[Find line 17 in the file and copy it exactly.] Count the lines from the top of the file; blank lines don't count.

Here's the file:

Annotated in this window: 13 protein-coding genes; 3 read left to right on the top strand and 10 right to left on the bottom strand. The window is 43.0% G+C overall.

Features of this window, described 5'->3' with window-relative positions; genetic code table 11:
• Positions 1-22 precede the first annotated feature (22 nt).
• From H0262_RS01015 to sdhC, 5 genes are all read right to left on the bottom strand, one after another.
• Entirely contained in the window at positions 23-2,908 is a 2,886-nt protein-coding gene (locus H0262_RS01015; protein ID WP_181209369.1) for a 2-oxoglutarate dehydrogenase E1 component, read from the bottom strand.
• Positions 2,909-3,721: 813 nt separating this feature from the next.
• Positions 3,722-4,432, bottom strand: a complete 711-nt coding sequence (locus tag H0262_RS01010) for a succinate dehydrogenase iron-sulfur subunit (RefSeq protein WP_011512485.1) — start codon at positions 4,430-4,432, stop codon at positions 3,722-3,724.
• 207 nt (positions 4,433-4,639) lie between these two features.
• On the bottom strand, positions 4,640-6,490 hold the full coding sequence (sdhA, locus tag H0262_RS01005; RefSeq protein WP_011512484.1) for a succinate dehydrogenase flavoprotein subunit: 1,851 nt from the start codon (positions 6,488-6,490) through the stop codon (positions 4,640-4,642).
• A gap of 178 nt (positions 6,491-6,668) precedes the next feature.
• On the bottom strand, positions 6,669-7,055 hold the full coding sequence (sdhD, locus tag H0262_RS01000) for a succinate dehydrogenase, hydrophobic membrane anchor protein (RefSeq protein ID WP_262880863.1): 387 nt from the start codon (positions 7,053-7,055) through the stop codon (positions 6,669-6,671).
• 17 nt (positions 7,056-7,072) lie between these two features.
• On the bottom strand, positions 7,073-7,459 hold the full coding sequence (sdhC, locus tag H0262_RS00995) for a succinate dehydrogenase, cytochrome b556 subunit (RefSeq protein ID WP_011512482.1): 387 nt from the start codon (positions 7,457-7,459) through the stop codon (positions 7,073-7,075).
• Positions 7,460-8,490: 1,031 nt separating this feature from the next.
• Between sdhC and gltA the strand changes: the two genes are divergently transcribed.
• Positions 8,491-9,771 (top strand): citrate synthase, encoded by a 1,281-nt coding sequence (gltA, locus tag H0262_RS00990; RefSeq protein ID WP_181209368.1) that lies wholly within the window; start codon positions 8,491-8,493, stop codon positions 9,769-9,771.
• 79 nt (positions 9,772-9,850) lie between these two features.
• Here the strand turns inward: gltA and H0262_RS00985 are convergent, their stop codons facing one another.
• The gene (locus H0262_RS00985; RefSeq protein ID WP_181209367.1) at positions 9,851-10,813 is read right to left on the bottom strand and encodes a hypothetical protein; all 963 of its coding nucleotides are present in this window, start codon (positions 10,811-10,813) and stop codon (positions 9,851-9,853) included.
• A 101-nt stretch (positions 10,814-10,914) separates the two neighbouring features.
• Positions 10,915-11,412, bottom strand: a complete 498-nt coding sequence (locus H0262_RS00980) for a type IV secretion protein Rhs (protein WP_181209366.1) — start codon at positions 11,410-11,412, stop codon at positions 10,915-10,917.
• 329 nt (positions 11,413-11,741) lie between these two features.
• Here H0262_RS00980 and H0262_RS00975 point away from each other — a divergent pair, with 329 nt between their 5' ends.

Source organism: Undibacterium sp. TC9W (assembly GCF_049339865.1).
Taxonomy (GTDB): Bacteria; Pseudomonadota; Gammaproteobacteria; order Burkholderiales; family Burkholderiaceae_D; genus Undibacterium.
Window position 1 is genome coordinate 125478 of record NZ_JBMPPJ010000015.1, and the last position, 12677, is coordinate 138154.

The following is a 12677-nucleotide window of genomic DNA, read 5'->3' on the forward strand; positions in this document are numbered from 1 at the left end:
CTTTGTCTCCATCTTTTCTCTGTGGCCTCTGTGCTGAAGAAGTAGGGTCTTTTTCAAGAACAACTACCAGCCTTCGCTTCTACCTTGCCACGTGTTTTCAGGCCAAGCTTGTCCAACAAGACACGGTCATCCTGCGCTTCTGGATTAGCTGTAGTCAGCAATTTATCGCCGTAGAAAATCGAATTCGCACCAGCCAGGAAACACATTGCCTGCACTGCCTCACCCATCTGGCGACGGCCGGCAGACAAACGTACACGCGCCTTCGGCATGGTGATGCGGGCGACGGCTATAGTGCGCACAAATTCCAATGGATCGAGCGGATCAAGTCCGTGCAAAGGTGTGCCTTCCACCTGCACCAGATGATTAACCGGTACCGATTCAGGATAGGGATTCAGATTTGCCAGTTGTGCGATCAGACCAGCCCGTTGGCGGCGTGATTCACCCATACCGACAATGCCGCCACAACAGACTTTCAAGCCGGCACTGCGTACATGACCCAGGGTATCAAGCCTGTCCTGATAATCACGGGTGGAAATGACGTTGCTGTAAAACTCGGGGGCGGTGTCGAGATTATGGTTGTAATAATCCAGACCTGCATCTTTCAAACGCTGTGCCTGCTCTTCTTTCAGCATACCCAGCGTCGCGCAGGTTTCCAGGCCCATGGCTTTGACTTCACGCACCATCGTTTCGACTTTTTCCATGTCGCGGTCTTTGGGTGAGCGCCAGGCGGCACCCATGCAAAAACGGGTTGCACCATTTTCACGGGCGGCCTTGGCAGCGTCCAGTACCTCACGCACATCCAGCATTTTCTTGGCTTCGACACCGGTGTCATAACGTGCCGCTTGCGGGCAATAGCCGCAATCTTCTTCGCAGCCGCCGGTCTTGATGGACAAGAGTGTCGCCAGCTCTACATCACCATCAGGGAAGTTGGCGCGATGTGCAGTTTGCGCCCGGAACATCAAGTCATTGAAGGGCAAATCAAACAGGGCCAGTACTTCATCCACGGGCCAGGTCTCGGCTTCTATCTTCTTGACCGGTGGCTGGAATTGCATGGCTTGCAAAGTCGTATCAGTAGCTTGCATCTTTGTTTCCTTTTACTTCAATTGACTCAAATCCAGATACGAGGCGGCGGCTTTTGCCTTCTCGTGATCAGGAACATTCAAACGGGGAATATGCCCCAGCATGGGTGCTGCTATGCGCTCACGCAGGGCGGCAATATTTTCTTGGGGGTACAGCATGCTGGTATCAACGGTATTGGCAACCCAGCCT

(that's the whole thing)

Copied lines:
• 79 nt (positions 9,772-9,850) lie between these two features.